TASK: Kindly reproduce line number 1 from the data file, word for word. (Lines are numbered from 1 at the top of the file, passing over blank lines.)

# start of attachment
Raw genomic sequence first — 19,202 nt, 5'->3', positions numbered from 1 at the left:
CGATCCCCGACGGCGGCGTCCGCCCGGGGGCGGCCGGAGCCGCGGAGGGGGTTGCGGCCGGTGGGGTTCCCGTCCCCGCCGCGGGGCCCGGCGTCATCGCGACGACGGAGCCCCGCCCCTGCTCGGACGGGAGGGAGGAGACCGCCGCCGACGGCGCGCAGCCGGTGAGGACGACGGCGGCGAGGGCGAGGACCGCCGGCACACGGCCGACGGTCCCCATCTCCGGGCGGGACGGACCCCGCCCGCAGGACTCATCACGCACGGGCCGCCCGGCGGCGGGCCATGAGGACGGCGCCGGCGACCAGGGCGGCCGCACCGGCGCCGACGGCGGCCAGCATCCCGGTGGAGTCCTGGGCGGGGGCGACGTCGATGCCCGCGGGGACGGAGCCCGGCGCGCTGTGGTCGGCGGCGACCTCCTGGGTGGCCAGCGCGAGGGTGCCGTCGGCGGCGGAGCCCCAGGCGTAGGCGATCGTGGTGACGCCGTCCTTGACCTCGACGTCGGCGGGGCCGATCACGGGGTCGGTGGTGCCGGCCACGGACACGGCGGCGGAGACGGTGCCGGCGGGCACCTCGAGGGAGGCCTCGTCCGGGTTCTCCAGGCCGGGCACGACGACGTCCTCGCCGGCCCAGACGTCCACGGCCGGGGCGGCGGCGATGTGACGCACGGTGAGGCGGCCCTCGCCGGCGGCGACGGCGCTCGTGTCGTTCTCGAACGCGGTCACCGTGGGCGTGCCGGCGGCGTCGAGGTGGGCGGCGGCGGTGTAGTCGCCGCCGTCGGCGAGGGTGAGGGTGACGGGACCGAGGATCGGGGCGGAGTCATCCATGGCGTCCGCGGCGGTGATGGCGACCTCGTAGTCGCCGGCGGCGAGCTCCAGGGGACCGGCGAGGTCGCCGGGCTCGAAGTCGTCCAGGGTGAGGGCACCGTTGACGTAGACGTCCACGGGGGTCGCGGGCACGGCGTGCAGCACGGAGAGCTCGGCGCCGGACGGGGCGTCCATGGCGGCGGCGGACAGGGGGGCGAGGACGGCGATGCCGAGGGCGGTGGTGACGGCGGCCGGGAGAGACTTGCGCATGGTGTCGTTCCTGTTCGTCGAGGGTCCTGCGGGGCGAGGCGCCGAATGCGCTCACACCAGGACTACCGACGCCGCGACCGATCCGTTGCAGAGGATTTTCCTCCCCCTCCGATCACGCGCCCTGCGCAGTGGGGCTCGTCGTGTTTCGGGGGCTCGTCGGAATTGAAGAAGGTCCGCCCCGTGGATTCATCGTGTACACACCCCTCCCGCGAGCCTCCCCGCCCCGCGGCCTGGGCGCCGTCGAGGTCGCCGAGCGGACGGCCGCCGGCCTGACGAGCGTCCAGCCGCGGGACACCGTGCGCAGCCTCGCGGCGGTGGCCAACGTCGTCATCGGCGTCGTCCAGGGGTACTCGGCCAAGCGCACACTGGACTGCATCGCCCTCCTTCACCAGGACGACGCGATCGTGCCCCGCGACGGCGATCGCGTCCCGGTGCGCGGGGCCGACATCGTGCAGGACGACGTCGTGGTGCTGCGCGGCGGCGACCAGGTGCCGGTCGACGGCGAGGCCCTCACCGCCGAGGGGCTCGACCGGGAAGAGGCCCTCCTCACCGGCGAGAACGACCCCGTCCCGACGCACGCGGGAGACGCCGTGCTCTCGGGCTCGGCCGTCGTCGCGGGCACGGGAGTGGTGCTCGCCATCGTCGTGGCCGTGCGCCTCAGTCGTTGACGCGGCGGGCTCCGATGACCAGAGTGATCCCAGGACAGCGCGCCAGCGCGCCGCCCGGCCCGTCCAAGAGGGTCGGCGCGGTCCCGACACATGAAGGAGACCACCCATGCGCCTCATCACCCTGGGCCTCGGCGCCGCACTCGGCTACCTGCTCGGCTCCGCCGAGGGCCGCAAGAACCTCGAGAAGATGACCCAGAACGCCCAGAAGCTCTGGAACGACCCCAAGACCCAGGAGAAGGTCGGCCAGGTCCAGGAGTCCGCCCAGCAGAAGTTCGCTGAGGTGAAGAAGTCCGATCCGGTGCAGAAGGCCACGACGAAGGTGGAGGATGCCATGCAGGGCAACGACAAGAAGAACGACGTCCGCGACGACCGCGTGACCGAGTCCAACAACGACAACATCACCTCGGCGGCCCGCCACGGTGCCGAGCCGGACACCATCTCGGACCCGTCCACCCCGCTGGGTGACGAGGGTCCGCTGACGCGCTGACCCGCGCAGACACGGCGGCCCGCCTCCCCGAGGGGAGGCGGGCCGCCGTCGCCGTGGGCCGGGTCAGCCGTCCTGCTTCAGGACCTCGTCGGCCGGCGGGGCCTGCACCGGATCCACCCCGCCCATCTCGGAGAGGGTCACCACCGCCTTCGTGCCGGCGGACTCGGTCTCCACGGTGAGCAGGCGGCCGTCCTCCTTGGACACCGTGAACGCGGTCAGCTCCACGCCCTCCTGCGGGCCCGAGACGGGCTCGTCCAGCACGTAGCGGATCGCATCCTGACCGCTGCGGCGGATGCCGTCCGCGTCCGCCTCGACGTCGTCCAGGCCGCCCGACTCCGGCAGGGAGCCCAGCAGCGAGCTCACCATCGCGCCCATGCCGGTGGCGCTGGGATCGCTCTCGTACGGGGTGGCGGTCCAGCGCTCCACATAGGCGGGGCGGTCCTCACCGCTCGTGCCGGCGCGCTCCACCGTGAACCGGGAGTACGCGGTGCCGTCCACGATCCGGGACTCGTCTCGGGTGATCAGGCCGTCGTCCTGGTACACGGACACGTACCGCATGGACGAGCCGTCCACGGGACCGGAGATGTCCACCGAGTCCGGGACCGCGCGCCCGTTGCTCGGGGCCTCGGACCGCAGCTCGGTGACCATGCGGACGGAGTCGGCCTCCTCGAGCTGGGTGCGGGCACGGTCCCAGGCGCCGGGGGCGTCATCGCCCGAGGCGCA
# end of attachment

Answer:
Raw genomic sequence first — 19,202 nt, 5'->3', positions numbered from 1 at the left: